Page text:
State Health Agencies Play a Critical Role in Addressing Antimicrobial Resistance

June 02, 2015|8:09 a.m.| Virginia Dolen

As the threat of antimicrobial resistance (AMR) rises throughout the world, the White House has convened more than 150 major food companies, retailers, and human and animal health stakeholders to commit to implementing changes over the next five years to slow the emergence of antibiotic-resistant bacteria, detect resistant strains, preserve the efficacy of our existing antibiotics, and prevent the spread of resistant infections. In recognition of today’s White House Forum on Antibiotic Stewardship, ASTHO commits to supporting the state and territorial health agency role in operationalizing the White House’s five-year National Strategy for Combating Antibiotic-Resistant Bacteria.

“State health agencies are poised to play a crucial role in the prevention of antimicrobial-resistant organisms due to our long history with infectious disease surveillance and control,” says Arkansas Director and State Health Officer Nathaniel Smith, who represents ASTHO at the forum.

Antimicrobial resistance is one of the most pressing public health concerns today, and there is a critical need for comprehensive programs to address this threat. CDC’s report Antibiotic Resistance Threats in the United States, 2013 provides an overview of the burden that AMR poses to the United States, including over two million illnesses and 23,000 deaths annually. This issue is gaining increased recognition at the national level, leading to new opportunities. In the past several months, the White House has released the National Strategy and Action Plan for Combating Antibiotic-Resistant Bacteria, identifying the critical actions that key federal departments and agencies will take.

A Post-antibiotic Era?

“If we're not careful, we will soon be in a post-antibiotic era,” CDC Director Tom Frieden says. “For some patients and some microbes, we are already there.”

State and territorial health agencies play an essential role in addressing resistance because they are responsible for protecting patients across the healthcare system and serve as a bridge between healthcare organizations and the community. With adequate capacity and resources, they can help fight AMR by coordinating and facilitating prevention activities, monitoring resistance across the state, leveraging existing partnerships and resources, and developing policies to improve antimicrobial stewardship through prescribing and use best practices.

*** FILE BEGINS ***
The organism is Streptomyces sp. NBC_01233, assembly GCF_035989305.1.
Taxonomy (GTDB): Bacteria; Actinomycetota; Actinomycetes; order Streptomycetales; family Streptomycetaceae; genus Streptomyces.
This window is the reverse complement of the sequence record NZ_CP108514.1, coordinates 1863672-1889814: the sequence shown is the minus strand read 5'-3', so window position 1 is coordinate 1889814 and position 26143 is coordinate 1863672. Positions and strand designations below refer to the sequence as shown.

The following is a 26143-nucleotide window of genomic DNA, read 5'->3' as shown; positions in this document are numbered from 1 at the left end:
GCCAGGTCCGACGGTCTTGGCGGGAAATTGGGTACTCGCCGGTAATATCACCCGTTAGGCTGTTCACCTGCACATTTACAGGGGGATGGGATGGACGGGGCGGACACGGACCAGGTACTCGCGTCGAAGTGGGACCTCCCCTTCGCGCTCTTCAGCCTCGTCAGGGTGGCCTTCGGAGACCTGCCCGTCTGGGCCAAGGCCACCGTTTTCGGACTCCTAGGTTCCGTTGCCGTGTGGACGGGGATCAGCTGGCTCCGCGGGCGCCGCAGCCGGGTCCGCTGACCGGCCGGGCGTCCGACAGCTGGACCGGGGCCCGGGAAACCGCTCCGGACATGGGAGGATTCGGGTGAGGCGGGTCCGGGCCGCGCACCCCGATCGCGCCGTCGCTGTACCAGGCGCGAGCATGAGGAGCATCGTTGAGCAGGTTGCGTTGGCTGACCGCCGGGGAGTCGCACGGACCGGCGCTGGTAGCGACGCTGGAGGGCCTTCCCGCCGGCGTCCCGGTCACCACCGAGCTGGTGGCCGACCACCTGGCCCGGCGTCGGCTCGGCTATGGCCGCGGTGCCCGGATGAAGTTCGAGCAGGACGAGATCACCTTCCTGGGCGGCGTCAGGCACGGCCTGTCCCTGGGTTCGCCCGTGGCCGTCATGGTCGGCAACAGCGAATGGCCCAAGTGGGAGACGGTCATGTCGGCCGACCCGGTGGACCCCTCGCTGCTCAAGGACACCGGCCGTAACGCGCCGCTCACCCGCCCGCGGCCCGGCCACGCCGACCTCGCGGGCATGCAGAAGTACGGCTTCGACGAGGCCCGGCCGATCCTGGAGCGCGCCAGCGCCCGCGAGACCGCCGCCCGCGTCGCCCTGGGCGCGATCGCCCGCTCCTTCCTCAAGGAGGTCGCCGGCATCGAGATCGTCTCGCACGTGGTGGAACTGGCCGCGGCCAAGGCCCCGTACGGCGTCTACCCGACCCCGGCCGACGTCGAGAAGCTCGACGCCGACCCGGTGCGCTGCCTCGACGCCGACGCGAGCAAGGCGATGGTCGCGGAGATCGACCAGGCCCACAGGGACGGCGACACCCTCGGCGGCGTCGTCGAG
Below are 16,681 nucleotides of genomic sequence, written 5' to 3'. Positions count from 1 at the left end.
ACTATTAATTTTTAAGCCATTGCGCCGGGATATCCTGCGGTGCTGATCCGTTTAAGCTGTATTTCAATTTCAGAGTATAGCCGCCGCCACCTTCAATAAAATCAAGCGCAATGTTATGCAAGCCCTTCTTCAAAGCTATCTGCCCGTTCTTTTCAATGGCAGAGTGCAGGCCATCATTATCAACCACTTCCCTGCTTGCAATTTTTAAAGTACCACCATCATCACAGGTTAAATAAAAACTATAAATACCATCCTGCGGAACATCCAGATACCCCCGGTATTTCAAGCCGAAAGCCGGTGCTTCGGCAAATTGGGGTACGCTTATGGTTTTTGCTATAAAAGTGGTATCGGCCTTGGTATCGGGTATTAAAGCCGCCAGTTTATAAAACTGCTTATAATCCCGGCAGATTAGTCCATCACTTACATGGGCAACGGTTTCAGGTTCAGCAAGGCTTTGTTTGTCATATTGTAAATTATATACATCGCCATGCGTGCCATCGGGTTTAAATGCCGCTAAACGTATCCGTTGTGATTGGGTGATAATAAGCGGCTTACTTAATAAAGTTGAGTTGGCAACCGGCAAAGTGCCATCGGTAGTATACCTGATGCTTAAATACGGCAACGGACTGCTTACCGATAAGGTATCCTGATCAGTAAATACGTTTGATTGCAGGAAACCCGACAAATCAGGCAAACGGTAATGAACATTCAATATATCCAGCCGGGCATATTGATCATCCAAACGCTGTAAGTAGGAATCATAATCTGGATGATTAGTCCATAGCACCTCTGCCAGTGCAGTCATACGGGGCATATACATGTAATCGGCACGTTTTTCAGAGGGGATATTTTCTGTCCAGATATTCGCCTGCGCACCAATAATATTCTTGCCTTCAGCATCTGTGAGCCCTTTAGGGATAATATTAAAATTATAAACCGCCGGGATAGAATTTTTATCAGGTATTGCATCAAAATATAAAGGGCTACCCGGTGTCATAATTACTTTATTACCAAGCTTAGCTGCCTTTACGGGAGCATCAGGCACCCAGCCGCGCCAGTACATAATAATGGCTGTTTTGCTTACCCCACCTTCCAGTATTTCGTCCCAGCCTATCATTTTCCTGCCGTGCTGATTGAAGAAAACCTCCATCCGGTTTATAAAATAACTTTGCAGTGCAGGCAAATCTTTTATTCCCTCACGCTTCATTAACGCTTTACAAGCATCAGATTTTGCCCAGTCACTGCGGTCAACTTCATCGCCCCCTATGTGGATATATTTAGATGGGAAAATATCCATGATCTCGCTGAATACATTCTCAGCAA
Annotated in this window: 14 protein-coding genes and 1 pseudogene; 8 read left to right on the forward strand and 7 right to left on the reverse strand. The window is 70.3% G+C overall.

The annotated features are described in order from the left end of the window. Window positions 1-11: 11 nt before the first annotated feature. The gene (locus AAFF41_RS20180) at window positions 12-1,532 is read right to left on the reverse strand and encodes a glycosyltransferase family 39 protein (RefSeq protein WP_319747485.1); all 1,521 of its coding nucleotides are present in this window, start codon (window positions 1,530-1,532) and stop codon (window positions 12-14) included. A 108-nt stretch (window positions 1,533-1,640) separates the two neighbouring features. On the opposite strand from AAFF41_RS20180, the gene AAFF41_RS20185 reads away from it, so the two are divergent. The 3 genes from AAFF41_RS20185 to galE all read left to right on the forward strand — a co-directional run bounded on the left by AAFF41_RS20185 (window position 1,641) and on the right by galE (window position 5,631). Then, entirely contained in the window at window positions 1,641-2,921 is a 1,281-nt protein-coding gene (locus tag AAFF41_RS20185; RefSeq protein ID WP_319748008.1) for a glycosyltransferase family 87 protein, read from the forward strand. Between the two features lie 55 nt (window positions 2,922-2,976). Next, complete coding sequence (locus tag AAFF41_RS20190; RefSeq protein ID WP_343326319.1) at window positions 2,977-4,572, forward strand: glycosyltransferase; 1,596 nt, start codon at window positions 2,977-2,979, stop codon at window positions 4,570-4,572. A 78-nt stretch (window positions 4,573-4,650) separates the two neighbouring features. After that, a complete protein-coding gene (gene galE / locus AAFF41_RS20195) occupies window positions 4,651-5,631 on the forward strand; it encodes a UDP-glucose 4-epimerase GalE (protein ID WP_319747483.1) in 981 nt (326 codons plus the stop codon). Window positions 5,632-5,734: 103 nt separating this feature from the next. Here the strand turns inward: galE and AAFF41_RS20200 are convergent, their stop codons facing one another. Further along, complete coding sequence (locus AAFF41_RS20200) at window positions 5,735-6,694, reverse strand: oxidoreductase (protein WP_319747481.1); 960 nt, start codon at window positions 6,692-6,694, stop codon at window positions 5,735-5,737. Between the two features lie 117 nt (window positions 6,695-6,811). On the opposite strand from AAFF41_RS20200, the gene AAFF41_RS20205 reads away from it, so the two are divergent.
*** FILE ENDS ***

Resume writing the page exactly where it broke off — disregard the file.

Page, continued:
“State health agencies are in a unique position to convene and facilitate discussions around surveillance, planning, implementation, and communication strategies for antimicrobial resistance and stewardship at the state level,” according to North Dakota State Health Officer Terry Dwelle.

ASTHO’s stewardship report Combating Antibiotic Resistance: Policies To Promote Antimicrobial Stewardship Programs and web pages describe current state activities across the spectrum of healthcare settings and present a range of opportunities for health agencies to develop or enhance stewardship policies and activities. In a July 2013 survey of healthcare-associated infection coordinators, 69 percent of respondents reported conducting antimicrobial stewardship activities. A May 2014 inventory of state health agency activities found that 33 percent have conducted antimicrobial stewardship needs assessments and 52 percent have partnered to provide antimicrobial stewardship education.